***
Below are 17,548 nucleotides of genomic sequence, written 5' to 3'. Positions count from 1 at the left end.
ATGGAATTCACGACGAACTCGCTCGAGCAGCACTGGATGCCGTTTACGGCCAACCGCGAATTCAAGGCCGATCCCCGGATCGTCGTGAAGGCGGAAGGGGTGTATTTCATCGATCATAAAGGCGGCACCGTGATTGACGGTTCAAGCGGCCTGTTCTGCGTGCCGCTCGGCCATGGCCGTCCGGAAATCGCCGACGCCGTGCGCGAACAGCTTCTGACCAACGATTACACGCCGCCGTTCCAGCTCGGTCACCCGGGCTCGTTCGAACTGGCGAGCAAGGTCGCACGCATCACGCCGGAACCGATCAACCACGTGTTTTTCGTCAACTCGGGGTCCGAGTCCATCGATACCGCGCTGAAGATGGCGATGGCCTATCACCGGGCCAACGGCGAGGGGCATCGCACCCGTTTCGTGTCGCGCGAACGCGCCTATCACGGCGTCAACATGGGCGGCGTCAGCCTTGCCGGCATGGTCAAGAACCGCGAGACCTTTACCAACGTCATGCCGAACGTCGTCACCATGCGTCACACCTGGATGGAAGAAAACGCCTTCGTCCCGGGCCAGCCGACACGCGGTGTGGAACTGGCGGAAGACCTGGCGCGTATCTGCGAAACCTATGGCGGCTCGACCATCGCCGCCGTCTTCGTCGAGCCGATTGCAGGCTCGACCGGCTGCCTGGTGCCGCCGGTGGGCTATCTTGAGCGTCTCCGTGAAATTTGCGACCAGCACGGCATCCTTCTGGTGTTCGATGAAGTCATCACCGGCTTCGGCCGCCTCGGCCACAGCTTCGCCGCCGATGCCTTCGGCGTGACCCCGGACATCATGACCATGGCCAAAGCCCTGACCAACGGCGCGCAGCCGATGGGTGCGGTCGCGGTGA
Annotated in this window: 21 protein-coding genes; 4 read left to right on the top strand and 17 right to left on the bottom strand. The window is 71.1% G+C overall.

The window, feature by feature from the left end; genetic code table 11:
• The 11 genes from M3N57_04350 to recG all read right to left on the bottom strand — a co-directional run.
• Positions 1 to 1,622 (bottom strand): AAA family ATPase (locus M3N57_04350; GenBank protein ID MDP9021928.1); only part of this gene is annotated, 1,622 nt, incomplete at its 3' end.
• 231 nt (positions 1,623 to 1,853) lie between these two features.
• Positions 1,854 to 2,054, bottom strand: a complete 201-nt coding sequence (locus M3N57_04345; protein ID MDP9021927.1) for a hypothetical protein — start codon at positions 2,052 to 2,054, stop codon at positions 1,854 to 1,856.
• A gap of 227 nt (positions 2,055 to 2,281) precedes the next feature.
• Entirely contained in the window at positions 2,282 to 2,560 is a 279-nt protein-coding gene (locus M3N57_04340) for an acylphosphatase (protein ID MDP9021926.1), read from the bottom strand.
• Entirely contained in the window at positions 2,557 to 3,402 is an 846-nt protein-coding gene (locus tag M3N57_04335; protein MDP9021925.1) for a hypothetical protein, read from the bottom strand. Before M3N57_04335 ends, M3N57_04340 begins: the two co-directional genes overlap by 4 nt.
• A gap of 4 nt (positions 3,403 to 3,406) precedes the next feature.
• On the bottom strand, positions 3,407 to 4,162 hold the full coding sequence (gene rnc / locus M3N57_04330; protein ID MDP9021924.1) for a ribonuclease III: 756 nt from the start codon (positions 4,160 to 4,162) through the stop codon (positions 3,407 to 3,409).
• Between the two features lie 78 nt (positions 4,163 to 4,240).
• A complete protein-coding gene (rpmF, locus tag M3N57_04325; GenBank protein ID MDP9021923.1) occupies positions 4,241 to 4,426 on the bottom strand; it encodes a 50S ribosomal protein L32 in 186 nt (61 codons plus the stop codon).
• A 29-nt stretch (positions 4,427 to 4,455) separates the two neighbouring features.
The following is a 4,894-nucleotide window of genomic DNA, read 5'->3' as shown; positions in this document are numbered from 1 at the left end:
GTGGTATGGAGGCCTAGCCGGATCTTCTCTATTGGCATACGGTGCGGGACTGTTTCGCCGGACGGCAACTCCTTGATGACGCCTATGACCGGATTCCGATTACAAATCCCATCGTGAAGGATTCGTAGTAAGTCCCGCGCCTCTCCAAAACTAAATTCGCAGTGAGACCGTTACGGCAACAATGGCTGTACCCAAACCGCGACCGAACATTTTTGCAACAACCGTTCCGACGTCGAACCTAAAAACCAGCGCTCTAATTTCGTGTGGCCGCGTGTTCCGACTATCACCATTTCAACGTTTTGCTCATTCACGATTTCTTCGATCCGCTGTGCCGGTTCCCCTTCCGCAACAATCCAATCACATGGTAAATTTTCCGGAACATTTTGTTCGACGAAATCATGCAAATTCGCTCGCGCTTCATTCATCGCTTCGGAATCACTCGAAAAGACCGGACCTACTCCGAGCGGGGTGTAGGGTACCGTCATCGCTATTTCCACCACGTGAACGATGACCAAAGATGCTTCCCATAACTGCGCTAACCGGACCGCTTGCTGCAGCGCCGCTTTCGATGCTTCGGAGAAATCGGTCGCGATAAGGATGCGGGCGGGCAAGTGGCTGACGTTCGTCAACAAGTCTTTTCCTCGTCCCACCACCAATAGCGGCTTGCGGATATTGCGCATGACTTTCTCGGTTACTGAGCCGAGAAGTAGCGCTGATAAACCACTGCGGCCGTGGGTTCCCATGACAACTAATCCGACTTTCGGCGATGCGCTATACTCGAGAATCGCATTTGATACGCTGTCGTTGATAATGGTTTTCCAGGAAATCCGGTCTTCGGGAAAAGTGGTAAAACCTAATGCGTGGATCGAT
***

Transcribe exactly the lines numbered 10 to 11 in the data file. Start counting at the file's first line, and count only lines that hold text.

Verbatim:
• Entirely contained in the window at positions 2,282 to 2,560 is a 279-nt protein-coding gene (locus M3N57_04340) for an acylphosphatase (protein ID MDP9021926.1), read from the bottom strand.
• Entirely contained in the window at positions 2,557 to 3,402 is an 846-nt protein-coding gene (locus tag M3N57_04335; protein MDP9021925.1) for a hypothetical protein, read from the bottom strand. Before M3N57_04335 ends, M3N57_04340 begins: the two co-directional genes overlap by 4 nt.